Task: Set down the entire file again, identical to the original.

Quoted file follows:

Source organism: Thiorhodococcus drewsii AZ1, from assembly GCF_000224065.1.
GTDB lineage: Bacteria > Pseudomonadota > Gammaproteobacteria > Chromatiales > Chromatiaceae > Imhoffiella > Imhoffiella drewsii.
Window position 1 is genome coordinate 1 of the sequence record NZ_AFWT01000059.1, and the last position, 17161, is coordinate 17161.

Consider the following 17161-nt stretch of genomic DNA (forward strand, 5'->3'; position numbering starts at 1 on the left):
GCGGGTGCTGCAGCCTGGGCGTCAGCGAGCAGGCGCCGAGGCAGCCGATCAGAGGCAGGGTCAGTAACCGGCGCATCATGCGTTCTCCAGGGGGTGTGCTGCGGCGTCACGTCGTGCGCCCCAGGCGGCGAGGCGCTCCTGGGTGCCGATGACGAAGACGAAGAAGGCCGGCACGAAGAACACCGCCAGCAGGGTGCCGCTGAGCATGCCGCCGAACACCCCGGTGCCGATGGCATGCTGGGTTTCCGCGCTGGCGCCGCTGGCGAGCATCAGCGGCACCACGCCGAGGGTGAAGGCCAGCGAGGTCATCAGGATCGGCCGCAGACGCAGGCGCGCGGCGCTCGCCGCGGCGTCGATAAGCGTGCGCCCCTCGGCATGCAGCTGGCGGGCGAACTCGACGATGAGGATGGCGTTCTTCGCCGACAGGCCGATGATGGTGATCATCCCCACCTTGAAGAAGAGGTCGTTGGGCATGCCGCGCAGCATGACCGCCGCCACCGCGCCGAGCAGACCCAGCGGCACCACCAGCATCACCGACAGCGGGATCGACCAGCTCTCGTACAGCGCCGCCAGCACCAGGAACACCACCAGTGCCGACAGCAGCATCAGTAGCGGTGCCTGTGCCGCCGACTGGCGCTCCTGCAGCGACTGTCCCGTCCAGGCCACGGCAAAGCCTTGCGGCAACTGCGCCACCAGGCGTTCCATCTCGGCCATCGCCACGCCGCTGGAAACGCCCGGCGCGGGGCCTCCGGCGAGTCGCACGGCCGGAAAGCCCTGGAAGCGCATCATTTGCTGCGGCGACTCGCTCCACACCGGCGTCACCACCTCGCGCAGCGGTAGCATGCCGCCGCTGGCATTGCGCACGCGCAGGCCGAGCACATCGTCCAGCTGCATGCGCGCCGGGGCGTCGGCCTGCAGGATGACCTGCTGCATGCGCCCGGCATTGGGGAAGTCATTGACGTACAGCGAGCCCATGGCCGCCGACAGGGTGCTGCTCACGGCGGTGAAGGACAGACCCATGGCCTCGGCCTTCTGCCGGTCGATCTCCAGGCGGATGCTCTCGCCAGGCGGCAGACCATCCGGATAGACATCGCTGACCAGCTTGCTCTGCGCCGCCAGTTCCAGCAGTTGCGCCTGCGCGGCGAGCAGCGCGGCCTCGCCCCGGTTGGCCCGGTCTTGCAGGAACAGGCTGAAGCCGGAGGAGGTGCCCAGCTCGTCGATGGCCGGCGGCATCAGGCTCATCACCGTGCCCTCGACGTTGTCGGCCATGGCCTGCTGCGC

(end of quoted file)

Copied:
Source organism: Thiorhodococcus drewsii AZ1, from assembly GCF_000224065.1.
GTDB lineage: Bacteria > Pseudomonadota > Gammaproteobacteria > Chromatiales > Chromatiaceae > Imhoffiella > Imhoffiella drewsii.
Window position 1 is genome coordinate 1 of the sequence record NZ_AFWT01000059.1, and the last position, 17161, is coordinate 17161.

Consider the following 17161-nt stretch of genomic DNA (forward strand, 5'->3'; position numbering starts at 1 on the left):
GCGGGTGCTGCAGCCTGGGCGTCAGCGAGCAGGCGCCGAGGCAGCCGATCAGAGGCAGGGTCAGTAACCGGCGCATCATGCGTTCTCCAGGGGGTGTGCTGCGGCGTCACGTCGTGCGCCCCAGGCGGCGAGGCGCTCCTGGGTGCCGATGACGAAGACGAAGAAGGCCGGCACGAAGAACACCGCCAGCAGGGTGCCGCTGAGCATGCCGCCGAACACCCCGGTGCCGATGGCATGCTGGGTTTCCGCGCTGGCGCCGCTGGCGAGCATCAGCGGCACCACGCCGAGGGTGAAGGCCAGCGAGGTCATCAGGATCGGCCGCAGACGCAGGCGCGCGGCGCTCGCCGCGGCGTCGATAAGCGTGCGCCCCTCGGCATGCAGCTGGCGGGCGAACTCGACGATGAGGATGGCGTTCTTCGCCGACAGGCCGATGATGGTGATCATCCCCACCTTGAAGAAGAGGTCGTTGGGCATGCCGCGCAGCATGACCGCCGCCACCGCGCCGAGCAGACCCAGCGGCACCACCAGCATCACCGACAGCGGGATCGACCAGCTCTCGTACAGCGCCGCCAGCACCAGGAACACCACCAGTGCCGACAGCAGCATCAGTAGCGGTGCCTGTGCCGCCGACTGGCGCTCCTGCAGCGACTGTCCCGTCCAGGCCACGGCAAAGCCTTGCGGCAACTGCGCCACCAGGCGTTCCATCTCGGCCATCGCCACGCCGCTGGAAACGCCCGGCGCGGGGCCTCCGGCGAGTCGCACGGCCGGAAAGCCCTGGAAGCGCATCATTTGCTGCGGCGACTCGCTCCACACCGGCGTCACCACCTCGCGCAGCGGTAGCATGCCGCCGCTGGCATTGCGCACGCGCAGGCCGAGCACATCGTCCAGCTGCATGCGCGCCGGGGCGTCGGCCTGCAGGATGACCTGCTGCATGCGCCCGGCATTGGGGAAGTCATTGACGTACAGCGAGCCCATGGCCGCCGACAGGGTGCTGCTCACGGCGGTGAAGGACAGACCCATGGCCTCGGCCTTCTGCCGGTCGATCTCCAGGCGGATGCTCTCGCCAGGCGGCAGACCATCCGGATAGACATCGCTGACCAGCTTGCTCTGCGCCGCCAGTTCCAGCAGTTGCGCCTGCGCGGCGAGCAGCGCGGCCTCGCCCCGGTTGGCCCGGTCTTGCAGGAACAGGCTGAAGCCGGAGGAGGTGCCCAGCTCGTCGATGGCCGGCGGCATCAGGCTCATCACCGTGCCCTCGACGTTGTCGGCCATGGCCTGCTGCGC